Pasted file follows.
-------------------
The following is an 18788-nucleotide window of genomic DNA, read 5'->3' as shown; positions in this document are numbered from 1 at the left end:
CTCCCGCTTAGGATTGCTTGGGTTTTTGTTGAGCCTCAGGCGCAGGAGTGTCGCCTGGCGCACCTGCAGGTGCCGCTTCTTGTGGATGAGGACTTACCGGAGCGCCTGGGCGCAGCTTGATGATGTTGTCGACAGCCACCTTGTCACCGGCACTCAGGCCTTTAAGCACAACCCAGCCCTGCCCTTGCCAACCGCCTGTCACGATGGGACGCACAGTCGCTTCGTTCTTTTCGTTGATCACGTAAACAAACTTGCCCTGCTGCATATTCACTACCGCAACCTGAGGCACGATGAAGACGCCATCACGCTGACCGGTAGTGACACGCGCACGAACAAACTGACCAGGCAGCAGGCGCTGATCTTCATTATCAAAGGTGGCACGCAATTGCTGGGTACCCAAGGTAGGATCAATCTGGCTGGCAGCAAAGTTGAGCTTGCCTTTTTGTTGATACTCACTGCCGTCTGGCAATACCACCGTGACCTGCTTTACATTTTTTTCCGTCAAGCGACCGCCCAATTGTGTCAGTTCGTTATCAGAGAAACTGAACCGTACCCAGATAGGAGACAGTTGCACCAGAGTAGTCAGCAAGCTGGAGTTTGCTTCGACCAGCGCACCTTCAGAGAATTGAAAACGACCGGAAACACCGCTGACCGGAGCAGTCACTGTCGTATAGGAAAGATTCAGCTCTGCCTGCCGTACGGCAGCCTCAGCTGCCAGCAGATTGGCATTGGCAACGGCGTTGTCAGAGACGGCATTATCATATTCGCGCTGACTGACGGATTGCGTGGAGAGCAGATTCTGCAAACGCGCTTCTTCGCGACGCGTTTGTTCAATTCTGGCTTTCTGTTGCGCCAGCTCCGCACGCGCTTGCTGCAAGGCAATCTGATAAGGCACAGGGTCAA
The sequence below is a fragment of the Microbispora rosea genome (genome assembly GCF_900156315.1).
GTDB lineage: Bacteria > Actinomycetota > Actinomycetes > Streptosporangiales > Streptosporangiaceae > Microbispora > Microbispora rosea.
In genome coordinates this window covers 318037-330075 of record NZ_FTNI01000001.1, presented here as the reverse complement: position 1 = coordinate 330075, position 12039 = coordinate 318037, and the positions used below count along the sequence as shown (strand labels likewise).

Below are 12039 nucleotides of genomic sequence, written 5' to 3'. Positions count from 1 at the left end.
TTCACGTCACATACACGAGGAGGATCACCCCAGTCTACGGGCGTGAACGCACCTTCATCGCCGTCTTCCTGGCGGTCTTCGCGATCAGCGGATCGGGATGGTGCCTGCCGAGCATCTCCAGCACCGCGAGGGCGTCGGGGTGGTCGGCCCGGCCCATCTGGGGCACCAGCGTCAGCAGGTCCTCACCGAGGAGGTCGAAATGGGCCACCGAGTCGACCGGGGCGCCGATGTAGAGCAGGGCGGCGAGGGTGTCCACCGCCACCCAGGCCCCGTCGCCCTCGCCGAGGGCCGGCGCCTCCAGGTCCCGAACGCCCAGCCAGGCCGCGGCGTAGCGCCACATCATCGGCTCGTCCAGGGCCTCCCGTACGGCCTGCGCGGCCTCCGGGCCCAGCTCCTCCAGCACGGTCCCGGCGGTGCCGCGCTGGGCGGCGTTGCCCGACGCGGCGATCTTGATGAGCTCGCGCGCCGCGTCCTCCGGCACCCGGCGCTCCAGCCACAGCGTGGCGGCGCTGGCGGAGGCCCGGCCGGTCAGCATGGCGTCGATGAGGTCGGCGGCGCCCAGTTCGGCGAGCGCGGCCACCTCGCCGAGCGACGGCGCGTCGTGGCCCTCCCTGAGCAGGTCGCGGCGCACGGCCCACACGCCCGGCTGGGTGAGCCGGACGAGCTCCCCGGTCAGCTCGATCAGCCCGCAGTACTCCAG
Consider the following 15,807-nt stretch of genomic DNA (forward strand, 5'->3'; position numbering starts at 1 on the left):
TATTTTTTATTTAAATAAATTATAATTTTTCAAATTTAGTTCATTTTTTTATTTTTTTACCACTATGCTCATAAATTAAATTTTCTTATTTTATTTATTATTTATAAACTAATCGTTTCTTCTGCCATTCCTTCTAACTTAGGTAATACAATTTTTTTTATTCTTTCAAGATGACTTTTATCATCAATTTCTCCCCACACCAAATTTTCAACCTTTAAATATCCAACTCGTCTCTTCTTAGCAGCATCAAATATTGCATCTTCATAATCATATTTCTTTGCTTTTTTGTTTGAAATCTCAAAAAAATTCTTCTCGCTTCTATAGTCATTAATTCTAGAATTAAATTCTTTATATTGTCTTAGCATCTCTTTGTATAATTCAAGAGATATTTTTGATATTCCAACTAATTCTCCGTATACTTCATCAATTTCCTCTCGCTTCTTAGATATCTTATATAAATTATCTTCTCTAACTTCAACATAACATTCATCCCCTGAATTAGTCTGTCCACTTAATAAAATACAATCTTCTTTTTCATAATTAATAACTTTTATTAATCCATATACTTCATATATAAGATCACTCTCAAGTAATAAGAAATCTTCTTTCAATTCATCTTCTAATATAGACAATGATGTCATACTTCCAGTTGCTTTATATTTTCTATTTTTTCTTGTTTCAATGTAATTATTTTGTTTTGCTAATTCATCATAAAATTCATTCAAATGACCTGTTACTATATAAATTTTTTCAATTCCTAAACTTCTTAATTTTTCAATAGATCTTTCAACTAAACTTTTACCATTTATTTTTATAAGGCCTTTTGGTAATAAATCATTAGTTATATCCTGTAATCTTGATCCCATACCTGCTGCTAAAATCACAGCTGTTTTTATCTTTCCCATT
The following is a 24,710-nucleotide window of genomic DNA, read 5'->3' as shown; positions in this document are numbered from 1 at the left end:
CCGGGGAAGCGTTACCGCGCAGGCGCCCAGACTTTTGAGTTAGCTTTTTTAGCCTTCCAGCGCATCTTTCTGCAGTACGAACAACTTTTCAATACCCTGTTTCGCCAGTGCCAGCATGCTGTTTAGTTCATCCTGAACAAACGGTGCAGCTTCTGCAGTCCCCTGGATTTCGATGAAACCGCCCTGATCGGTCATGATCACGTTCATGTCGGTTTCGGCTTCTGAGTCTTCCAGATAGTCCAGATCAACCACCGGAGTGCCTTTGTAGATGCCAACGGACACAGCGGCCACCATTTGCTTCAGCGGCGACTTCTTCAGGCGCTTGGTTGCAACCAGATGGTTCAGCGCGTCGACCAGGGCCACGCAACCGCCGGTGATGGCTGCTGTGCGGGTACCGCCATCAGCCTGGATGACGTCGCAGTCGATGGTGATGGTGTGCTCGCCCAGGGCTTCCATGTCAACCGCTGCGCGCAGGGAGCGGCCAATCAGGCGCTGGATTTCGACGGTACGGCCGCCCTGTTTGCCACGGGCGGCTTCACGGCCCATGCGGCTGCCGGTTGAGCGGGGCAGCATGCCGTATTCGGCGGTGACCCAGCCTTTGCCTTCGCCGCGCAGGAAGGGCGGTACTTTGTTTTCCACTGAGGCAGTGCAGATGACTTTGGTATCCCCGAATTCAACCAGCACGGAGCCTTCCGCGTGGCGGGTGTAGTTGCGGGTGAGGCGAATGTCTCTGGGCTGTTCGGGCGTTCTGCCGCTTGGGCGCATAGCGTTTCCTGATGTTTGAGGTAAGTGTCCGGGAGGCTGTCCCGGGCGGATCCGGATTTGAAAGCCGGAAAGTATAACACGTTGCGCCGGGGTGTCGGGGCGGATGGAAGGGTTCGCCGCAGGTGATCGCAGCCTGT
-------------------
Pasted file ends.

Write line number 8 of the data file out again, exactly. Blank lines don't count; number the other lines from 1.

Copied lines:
Consider the following 15,807-nt stretch of genomic DNA (forward strand, 5'->3'; position numbering starts at 1 on the left):